Eddie Rickenbacker was born in Columbus. The airport was formerly known as Lockbourne Air Force Base (hence the code LCK), and the name was changed to the current Rickenbacker International Airport.
Okay, there is a lot behind this new terminal at Rickenbacker, I'll try and put it in a nutshell...
Currently, Rickenbacker serves as an inland port, handling dozens of international cargo flights every week, and has a large sorting facility for FedEx, which acquired the LCK facilities when they bought Flying Tiger. The area is also designated as a foreign trade zone. In addition, the airport is the home base of the Air Force's 121st Air Refueling Wing.
Though the airport is known as one of the most successful sites to have transitioned from being a military base to a commercial center, it still has funding shortfalls. The airport receives a grant from the federal government as aid in transitioning to a cargo hub, as well as subsidies from Franklin County. Since the airport has completed the transition, the government funding will soon end. Franklin County commissioners also want the airport to become self-sufficient, as they have granted over $8 million to the Rickenbacker Airport Authority already.
So the Rickenbacker Airport Authority started to look for a new source of funding, hence the idea to break into the air charter business. The reason the airport is aiming at handling at least 10,000 passengers a year is becuase it would qualify the airport for government funding as a major airport. In addition, the airport would gain revenue from a planned hotel and restaurants that want to build on airport land.
The board of the Rickenbacker Airport Authority worked very quickly to get plans for a new terminal finalized. However, much of this work was done behind the backs of the Franklin County Board of Commissioners. When the terminal plans were announced, the board was not very happy, since they would be footing most of the bill for a project that isn't even guaranteed of succeeding. Arguments went back and forth between the airport authority members and the Board of Commissioners. The original $12 million, 4-gate facility was scaled back to a 2-gate facility, and the Board hired an independant group to study a possible merger of Rickenbacker International Airport with Port Columbus International Airport. The Board of Commissioners strongly urged the Rickenbacker Authority to hold construction on the terminal until the study was complete. The Authority waited at first and then went against the board's decision and announced that the new terminal would be built.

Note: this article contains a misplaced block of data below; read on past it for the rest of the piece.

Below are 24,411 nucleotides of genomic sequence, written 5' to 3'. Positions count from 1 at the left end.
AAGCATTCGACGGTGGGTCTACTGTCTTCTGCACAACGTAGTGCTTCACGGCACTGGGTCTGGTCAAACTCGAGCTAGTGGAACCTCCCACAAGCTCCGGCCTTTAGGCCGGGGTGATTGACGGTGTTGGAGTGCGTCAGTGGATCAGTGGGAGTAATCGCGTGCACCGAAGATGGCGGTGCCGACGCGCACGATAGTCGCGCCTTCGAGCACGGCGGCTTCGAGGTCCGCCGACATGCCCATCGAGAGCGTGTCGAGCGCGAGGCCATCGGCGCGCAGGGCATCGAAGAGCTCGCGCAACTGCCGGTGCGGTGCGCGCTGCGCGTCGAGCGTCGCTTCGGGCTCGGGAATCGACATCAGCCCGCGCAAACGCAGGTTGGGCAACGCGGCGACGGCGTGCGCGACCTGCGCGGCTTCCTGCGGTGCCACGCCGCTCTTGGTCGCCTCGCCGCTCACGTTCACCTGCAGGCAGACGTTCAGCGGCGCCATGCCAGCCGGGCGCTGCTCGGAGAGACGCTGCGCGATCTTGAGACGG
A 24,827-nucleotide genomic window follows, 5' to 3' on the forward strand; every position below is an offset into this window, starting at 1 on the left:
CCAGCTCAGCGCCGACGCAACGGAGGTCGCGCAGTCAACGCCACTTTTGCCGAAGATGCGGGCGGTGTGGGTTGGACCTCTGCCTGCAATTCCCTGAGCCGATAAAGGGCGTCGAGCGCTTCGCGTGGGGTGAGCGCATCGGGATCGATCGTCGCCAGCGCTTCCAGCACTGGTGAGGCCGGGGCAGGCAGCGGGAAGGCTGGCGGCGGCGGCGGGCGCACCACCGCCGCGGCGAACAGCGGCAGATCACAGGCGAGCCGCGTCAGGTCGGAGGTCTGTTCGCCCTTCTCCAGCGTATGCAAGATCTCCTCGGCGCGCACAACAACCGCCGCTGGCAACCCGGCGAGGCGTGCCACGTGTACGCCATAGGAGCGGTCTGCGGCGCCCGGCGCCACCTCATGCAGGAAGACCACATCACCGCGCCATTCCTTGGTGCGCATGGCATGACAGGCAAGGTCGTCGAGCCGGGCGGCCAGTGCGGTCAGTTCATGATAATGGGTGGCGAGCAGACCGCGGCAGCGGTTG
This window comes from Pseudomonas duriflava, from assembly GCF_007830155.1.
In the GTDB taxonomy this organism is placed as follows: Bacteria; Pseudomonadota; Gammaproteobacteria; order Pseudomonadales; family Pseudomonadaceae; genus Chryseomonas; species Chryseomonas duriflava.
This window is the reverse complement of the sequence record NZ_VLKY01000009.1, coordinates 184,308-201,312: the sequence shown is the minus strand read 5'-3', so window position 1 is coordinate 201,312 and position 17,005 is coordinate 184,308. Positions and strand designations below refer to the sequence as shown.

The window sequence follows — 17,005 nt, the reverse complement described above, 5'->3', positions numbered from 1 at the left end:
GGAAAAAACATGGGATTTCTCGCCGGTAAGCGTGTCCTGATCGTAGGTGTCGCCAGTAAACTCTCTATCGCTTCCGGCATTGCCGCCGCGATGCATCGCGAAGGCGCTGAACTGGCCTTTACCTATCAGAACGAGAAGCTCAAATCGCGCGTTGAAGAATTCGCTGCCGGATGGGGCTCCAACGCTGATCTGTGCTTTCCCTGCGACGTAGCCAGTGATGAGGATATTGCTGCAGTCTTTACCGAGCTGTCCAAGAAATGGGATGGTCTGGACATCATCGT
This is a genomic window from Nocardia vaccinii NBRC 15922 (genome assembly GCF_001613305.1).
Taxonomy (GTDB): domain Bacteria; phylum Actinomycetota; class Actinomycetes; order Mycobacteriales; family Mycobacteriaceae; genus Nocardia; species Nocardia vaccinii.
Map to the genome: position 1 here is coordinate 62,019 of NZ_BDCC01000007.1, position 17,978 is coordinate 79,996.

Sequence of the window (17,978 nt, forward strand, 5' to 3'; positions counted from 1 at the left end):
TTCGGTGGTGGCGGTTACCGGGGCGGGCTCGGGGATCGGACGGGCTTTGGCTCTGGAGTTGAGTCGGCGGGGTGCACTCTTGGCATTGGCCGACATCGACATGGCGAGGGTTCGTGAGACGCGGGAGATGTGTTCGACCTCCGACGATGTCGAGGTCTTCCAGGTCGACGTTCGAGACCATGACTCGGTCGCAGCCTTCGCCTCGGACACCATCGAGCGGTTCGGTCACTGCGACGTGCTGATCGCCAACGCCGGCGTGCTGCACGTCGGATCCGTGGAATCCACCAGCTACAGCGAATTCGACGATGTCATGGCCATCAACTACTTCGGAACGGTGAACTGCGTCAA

So now this is what we have: the new terminal has started construction and should be complete be December of this year. The Franklin Country Board of Commissioners for the most part is supporting the new terminal at Rickenbacker. One member remains strongly opposed to it. The study to merge the CMH and LCK operations is still going on, and the study so far has said that Franklin County could save about $1.4 million combining the two authorities, but would still have to provide subsidies for at least 4 or 5 more years.
Thomacf: Actually, Port Columbus is not stagnant at the moment. The airport is completing work on a 5-gate expansion of Concourse C, and is currently constructing a new 224 ft. control tower and ATC facility. Once the expansion is complete, the airport will still be short on gates, as Delta has already committed to leasing 4 of the 5 new gates. While Executive Jet does account for a sizeable amount of the airport's operations, so does AirNet, which is also based in Columbus. Also, America West did have plans to greatly expand the Port Columbus hub prior to Sept. 11.
You are correct though, much of Columbus' population growth is happening in the Northern metro area around the Franklin/Delaware County line. Rickenbacker is located in the southern part of Franklin County.
You are also correct that Port Columbus could definitely handle an increase in charter traffic. However, Elaine Roberts, the Executive Director of the Columbus Airport Authority, has stated that increasing charter traffic is not a major goal for the airport. Currently, charter service is extremely limited, with only one charter flight every Sunday to Cancun operated by Apple Vacations.
I also agree that more could be done to increase cargo traffic at LCK. I do believe that the airport should have continued to improve and expand through cargo traffic. However, the proposal of the new terminal brought something to the attention of Columbus civic leaders that should have been realized years ago: mergering the operations of Rickenbacker and Port Columbus. This way, both airport would not compete with each other, and both airport would be able to succeed together.